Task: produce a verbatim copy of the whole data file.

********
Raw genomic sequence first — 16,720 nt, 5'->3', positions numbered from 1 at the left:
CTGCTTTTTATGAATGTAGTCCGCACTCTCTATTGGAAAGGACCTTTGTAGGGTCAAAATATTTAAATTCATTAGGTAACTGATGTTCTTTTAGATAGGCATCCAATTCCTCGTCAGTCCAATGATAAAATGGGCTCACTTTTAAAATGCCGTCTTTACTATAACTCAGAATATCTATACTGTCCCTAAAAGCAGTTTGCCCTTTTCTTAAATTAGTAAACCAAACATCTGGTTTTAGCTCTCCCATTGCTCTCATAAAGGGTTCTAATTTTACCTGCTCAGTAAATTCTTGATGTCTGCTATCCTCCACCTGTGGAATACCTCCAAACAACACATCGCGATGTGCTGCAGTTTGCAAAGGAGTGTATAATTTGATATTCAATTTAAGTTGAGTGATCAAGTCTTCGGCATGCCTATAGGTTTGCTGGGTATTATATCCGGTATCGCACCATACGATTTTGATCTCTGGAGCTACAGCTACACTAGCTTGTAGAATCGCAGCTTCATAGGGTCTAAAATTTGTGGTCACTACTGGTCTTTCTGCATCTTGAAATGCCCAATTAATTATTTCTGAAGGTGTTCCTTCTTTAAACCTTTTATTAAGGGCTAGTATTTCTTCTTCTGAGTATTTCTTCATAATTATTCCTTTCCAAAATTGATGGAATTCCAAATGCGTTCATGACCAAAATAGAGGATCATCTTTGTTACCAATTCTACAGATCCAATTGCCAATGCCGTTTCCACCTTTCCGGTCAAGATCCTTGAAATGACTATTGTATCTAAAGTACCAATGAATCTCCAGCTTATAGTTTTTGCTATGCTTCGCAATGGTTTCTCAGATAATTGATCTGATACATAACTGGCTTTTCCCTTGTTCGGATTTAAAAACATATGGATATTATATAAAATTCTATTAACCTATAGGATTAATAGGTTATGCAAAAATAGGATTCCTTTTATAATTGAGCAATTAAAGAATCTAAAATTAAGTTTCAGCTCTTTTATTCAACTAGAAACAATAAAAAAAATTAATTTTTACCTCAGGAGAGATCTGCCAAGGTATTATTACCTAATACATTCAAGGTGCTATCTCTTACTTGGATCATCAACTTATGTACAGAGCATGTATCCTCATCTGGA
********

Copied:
Raw genomic sequence first — 16,720 nt, 5'->3', positions numbered from 1 at the left:
CTGCTTTTTATGAATGTAGTCCGCACTCTCTATTGGAAAGGACCTTTGTAGGGTCAAAATATTTAAATTCATTAGGTAACTGATGTTCTTTTAGATAGGCATCCAATTCCTCGTCAGTCCAATGATAAAATGGGCTCACTTTTAAAATGCCGTCTTTACTATAACTCAGAATATCTATACTGTCCCTAAAAGCAGTTTGCCCTTTTCTTAAATTAGTAAACCAAACATCTGGTTTTAGCTCTCCCATTGCTCTCATAAAGGGTTCTAATTTTACCTGCTCAGTAAATTCTTGATGTCTGCTATCCTCCACCTGTGGAATACCTCCAAACAACACATCGCGATGTGCTGCAGTTTGCAAAGGAGTGTATAATTTGATATTCAATTTAAGTTGAGTGATCAAGTCTTCGGCATGCCTATAGGTTTGCTGGGTATTATATCCGGTATCGCACCATACGATTTTGATCTCTGGAGCTACAGCTACACTAGCTTGTAGAATCGCAGCTTCATAGGGTCTAAAATTTGTGGTCACTACTGGTCTTTCTGCATCTTGAAATGCCCAATTAATTATTTCTGAAGGTGTTCCTTCTTTAAACCTTTTATTAAGGGCTAGTATTTCTTCTTCTGAGTATTTCTTCATAATTATTCCTTTCCAAAATTGATGGAATTCCAAATGCGTTCATGACCAAAATAGAGGATCATCTTTGTTACCAATTCTACAGATCCAATTGCCAATGCCGTTTCCACCTTTCCGGTCAAGATCCTTGAAATGACTATTGTATCTAAAGTACCAATGAATCTCCAGCTTATAGTTTTTGCTATGCTTCGCAATGGTTTCTCAGATAATTGATCTGATACATAACTGGCTTTTCCCTTGTTCGGATTTAAAAACATATGGATATTATATAAAATTCTATTAACCTATAGGATTAATAGGTTATGCAAAAATAGGATTCCTTTTATAATTGAGCAATTAAAGAATCTAAAATTAAGTTTCAGCTCTTTTATTCAACTAGAAACAATAAAAAAAATTAATTTTTACCTCAGGAGAGATCTGCCAAGGTATTATTACCTAATACATTCAAGGTGCTATCTCTTACTTGGATCATCAACTTATGTACAGAGCATGTATCCTCATCTGGA